When I look in the mirror, I see short dark hair, brown skin, big eyes and probably a leather jacket. I’m pretty impressed with that woman.
But you know what a lot of other people see? A terrorist. Someone to be feared. Someone uneducated. Someone oppressed. Someone who can’t be trusted.
They see … a Muslim.
The sad fact is that many Americans are afraid of Muslims. After the terror attacks that have been associated with Muslims ― 9/11, the Boston Marathon, San Bernardino, to name a few ― it’s no surprise that Muslims are seen as bomb-hugging monsters. In movies, on TV, in the media, we are the bad guys. And if you are presented with the same image over and over again, it’s bound to stick.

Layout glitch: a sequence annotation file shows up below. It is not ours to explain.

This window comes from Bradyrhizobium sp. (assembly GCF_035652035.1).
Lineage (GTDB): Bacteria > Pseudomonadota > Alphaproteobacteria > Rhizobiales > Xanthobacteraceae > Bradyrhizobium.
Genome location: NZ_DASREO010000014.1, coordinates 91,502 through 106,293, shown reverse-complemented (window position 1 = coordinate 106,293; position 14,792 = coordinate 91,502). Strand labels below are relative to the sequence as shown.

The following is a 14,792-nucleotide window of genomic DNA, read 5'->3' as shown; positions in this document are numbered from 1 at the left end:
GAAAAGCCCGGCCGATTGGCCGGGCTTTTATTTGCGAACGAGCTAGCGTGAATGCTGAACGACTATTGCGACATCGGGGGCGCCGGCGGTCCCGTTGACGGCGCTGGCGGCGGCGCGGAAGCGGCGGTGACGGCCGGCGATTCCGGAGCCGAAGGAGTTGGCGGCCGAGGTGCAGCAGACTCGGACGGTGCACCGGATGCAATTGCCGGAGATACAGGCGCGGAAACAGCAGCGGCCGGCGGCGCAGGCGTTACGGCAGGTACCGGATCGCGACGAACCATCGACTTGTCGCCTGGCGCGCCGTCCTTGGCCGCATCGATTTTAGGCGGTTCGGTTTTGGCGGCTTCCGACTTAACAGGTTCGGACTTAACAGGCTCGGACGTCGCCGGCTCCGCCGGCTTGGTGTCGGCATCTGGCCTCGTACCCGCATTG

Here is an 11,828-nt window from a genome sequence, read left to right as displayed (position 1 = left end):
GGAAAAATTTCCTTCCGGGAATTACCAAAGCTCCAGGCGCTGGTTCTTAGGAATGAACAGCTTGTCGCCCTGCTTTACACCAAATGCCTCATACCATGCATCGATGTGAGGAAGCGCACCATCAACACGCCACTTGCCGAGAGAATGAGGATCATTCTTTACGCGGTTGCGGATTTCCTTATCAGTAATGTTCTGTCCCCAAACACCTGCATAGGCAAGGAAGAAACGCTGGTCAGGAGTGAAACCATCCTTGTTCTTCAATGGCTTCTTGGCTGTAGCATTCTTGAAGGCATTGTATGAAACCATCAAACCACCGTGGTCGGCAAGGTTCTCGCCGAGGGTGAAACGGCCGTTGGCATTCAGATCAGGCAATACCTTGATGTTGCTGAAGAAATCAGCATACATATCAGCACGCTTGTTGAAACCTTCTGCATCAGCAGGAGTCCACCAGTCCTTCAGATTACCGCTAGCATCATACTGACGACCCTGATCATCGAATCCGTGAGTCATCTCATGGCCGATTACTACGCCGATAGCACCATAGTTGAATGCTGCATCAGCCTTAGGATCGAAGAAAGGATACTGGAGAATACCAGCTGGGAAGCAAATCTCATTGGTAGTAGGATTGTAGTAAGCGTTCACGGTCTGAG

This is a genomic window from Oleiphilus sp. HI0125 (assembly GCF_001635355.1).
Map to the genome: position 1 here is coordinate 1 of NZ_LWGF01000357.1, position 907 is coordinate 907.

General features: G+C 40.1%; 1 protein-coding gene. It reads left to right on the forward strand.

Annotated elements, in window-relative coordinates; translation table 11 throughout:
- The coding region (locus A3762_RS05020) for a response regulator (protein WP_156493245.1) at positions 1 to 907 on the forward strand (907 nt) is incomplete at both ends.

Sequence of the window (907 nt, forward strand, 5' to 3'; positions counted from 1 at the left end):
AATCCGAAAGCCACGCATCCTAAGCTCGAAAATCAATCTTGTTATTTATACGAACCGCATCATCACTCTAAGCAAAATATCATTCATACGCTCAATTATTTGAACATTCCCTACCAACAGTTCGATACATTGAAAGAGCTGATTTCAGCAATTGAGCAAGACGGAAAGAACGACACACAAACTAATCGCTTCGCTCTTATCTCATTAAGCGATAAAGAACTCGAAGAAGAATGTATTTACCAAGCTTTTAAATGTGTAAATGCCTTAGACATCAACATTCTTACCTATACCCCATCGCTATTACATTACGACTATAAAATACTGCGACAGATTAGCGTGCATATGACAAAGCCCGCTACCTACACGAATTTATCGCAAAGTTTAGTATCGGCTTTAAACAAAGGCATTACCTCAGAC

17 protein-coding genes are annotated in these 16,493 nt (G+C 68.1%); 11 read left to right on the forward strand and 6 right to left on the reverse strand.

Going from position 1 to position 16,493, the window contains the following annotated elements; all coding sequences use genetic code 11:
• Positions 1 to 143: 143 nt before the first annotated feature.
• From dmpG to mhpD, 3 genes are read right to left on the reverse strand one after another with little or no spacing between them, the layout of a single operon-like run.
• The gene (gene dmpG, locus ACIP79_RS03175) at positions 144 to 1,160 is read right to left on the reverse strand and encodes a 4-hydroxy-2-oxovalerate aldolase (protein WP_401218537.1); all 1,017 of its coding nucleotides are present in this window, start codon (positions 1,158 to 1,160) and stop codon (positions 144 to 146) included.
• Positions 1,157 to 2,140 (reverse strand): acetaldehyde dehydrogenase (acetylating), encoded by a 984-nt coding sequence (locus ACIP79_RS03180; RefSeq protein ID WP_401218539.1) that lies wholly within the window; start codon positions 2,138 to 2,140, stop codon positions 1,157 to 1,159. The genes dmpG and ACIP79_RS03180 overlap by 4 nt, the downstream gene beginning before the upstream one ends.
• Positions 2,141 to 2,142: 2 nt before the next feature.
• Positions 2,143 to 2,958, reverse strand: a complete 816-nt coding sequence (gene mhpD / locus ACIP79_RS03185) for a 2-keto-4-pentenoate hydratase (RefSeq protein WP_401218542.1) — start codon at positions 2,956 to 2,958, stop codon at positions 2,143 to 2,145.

Is it fair to blame all Muslims for the acts of a few bad people? No, of course not. Muslims in America are just as American as everyone else. We have the same hopes and dreams, the same fears and worries. To be brutally honest, we actually have more to worry about than other Americans.
Why? Because along with having the same fears as everyone else, we have the added fear of being Muslim in America.